This post was originally published on IsraeliNYCStartups
A few months ago a colleague and talented entrepreneur with a successful early stage social startup, was faced with a dilemma. With a small team and seed funding he had to focus either on growing his usage base or on experimenting with ways to improve engagement. Doing both was not an option and so he reached out for advice.
That triggered a lively discussion. I was reminded of that discussion reading this story about Homejoy last week but let me step back and share my view first:
Would you attend a 1,500 complete strangers party or a 150 co-workers/neighbors/classmates party?
Most social networks, whether Myspace back in the days or Facebook, Instagram, Twitter and Quora these days, were initially driven by a small group of highly passionate users. Their engagement impacted others. When i joined Quora their user-base was relatively small, but content was relevant enough to get me to stick around and contribute Logically if you find a site/mobile app/service engaging you are likely to invite others. If you do not find it engaging, no matter how much the company invested in growth, reputation will catch up.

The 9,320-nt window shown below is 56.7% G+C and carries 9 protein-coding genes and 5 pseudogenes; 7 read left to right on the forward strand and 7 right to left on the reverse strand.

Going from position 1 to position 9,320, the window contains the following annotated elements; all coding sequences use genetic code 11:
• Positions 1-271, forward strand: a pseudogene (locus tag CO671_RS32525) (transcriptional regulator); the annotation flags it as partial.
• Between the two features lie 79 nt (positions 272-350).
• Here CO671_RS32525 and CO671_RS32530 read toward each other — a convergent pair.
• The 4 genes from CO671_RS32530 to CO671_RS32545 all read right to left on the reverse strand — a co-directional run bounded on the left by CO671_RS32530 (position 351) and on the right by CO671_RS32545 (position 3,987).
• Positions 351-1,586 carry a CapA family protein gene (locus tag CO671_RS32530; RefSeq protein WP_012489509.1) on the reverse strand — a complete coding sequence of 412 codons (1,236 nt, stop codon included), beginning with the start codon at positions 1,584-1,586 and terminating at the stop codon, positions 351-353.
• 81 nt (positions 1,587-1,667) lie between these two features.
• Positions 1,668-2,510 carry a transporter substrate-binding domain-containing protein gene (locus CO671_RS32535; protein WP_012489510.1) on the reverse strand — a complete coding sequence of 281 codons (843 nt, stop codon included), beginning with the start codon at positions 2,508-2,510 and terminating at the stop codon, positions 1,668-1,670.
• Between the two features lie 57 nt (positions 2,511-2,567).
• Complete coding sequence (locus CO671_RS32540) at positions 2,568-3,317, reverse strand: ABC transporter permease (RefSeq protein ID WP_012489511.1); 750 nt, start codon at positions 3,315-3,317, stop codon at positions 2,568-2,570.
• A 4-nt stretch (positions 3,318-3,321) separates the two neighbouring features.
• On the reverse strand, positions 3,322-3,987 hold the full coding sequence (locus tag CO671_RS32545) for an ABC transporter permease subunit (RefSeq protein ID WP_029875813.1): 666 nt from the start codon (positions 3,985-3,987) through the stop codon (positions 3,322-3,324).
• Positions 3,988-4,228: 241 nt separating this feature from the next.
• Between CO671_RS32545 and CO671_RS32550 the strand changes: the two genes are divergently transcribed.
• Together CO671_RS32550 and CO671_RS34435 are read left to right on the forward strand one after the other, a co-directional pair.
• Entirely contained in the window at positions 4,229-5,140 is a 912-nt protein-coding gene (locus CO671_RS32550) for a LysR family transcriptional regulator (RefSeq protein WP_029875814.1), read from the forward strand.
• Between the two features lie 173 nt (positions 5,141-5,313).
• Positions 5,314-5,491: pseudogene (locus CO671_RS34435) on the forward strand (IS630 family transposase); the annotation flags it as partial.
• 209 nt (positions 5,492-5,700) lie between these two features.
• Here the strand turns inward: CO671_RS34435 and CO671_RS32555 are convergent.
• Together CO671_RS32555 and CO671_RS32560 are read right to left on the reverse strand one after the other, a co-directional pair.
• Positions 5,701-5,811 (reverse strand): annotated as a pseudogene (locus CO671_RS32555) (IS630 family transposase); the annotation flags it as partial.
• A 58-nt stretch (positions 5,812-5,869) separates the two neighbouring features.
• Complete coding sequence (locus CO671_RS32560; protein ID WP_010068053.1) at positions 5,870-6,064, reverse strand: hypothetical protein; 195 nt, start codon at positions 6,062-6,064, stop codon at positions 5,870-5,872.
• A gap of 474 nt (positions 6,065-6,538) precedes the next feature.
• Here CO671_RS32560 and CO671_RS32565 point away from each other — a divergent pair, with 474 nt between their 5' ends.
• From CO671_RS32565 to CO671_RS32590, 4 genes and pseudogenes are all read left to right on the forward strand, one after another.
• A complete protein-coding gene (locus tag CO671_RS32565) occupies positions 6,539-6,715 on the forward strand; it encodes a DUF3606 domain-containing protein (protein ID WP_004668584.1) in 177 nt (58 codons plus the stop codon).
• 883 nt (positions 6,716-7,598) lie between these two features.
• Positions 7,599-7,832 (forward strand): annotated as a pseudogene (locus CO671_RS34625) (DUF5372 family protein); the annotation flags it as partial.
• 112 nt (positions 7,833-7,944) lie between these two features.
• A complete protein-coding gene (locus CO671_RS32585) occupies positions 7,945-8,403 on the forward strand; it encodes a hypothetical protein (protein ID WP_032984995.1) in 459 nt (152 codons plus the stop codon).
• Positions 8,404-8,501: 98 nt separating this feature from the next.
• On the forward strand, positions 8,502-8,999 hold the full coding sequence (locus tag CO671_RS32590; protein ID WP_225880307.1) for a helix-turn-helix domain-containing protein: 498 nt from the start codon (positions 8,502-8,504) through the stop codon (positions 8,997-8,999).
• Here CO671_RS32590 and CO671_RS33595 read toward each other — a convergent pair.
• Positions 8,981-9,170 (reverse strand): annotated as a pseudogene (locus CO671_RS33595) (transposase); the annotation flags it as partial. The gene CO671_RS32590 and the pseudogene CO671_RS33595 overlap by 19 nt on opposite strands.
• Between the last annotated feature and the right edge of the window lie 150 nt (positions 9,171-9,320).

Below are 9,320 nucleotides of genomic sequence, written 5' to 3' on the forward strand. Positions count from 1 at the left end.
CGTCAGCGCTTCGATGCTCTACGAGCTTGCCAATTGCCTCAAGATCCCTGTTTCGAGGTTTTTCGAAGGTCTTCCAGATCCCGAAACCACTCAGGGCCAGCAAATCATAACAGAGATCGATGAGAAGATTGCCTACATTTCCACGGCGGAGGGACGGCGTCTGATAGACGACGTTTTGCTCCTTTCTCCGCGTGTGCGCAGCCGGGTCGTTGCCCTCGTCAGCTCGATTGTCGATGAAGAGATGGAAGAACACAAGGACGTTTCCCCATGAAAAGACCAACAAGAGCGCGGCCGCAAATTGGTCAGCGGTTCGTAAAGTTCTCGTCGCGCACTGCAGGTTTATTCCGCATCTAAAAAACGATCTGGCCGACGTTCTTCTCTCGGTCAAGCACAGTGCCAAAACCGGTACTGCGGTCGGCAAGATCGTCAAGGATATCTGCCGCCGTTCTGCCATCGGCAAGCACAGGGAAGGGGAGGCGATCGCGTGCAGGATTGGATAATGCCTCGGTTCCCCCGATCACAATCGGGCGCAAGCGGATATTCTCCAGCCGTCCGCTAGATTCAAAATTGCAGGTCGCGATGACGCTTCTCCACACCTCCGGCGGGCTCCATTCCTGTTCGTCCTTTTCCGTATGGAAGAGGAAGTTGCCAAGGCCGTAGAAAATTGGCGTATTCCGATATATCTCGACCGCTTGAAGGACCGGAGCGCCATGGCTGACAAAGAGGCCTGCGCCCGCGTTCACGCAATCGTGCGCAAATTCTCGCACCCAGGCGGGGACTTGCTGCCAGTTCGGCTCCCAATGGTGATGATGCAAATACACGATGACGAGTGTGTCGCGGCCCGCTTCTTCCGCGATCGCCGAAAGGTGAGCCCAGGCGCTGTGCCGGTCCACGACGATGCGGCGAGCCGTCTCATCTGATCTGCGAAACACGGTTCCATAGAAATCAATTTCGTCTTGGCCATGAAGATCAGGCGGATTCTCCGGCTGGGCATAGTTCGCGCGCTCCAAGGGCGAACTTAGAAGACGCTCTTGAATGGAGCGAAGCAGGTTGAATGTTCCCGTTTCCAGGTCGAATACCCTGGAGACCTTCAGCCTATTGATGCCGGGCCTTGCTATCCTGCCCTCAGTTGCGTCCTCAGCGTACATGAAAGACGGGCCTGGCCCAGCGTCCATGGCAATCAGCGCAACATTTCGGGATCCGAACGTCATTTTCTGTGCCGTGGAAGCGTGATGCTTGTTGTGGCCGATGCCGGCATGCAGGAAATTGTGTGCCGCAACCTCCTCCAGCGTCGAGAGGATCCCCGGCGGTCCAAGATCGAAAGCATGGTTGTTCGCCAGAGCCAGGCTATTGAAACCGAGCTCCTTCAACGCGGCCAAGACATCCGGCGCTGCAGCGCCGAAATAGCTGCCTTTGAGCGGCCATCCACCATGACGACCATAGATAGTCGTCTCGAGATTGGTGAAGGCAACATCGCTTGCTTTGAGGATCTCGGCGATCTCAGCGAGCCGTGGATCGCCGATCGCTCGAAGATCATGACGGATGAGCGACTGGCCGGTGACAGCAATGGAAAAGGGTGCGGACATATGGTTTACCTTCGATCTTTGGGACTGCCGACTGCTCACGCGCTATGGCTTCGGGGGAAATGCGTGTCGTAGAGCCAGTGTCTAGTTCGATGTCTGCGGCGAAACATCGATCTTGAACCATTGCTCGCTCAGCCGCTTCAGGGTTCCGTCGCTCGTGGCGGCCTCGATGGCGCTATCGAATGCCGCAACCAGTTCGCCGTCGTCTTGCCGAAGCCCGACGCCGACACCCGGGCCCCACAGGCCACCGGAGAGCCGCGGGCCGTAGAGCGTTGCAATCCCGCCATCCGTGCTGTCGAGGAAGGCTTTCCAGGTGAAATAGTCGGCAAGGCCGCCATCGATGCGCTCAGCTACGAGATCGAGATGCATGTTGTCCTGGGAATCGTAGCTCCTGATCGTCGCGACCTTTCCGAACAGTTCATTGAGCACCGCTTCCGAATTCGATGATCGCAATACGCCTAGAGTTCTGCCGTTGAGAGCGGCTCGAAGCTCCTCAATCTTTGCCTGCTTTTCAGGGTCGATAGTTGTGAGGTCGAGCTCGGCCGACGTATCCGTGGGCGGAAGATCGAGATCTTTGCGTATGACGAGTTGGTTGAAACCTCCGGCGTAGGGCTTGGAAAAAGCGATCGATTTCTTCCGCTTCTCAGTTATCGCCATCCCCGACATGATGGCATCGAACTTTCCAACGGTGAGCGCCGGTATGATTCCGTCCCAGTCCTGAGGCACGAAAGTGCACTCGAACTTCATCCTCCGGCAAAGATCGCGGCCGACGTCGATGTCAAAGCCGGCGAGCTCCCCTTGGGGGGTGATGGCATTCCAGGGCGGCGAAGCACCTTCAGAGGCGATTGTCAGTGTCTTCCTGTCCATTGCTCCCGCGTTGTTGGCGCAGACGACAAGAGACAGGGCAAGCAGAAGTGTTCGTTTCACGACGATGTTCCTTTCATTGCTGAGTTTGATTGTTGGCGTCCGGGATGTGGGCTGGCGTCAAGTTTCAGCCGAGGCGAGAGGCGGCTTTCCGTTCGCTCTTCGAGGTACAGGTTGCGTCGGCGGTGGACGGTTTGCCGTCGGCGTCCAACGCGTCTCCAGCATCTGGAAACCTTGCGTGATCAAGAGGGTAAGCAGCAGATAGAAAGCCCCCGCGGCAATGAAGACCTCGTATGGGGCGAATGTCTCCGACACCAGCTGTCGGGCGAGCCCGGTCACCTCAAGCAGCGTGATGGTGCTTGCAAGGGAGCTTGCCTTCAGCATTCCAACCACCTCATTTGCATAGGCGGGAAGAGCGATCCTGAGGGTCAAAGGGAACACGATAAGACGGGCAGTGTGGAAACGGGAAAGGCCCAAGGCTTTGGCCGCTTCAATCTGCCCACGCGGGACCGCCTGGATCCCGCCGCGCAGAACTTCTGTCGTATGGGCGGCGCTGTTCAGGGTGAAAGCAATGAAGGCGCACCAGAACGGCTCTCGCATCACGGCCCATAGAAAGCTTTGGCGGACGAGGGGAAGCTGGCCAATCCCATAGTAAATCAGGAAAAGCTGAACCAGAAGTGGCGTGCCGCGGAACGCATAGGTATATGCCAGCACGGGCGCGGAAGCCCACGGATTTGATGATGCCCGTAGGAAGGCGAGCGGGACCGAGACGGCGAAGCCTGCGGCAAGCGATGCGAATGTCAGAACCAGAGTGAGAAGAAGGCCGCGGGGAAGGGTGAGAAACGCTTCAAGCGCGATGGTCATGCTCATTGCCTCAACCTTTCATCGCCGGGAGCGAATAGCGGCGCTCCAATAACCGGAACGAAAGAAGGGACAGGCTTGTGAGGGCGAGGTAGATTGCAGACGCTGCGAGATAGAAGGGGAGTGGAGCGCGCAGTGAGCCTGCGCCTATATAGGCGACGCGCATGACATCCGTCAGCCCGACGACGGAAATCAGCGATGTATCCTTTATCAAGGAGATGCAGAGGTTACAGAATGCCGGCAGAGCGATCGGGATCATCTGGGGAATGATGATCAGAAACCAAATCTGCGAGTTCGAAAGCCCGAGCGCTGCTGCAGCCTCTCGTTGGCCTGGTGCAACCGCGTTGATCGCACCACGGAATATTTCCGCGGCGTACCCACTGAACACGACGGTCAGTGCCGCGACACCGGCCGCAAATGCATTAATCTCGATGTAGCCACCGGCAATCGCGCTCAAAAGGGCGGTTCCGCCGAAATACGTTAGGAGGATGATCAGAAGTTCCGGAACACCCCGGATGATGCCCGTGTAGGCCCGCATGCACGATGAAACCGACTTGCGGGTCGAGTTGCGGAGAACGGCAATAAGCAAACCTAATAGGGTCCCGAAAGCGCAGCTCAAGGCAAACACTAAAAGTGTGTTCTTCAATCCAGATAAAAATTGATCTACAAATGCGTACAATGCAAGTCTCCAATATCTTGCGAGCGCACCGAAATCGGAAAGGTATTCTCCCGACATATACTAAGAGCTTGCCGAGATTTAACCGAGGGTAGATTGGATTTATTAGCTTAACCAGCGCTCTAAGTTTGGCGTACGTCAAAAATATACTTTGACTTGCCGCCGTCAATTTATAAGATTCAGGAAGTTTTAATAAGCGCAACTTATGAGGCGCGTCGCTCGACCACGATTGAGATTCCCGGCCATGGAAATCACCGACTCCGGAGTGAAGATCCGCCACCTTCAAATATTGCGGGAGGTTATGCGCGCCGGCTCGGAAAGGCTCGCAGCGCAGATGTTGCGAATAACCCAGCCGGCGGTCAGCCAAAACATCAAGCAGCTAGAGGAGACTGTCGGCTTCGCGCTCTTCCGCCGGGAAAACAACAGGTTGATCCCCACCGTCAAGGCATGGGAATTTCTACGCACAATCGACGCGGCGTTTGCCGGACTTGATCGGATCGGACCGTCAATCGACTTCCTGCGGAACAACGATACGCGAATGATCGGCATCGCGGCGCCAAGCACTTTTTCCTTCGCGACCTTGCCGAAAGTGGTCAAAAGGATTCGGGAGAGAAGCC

Financially If you haven’t addressed engagement, you acquire users quickly but convert only a small percentage.
The result – high effective acquisition cost. The piece above about Homejoy pictures a company that was focused on growth, through steep discounts and aggressive promotions, yet not able to convert most of that traffic to a returning customer base. More of their users never made a second reservation. Life Time Value (LTV) wasn’t enough to compensate for the high acquisition cost.
Airbnb, the $24B peer-to-peer rental marketplace, is another great example. Back in the early days things were less rosy. Halfway through Y-Combinator, their user base and inventory grew nicely through events like SXSW, the Democratic Party Convention in DC and the presidential inauguration but most users never made a second reservation. Revenues were flat at about $200 a month. In NY they had 40 listings yet only 15 bookings a month. At that point, Paul Graham, Y-Combinator’s co-founder, convinced them to take a trip to NY, DC and Denver and visit their customers.
Their insights about the importance of visually appealing photos and reviews was a turnaround point for the company. They experimented with professional photographs and reached out to members encouraging them to write reviews. That led to a significant increase in engagement. The rest is history.
In summary, i believe that for early stage startups engagement drives growth but not the other way around.
P.S Others, like Jeff Jordan from Andreessen Horowitz, don’t share my view. Jeff believes that growth is king.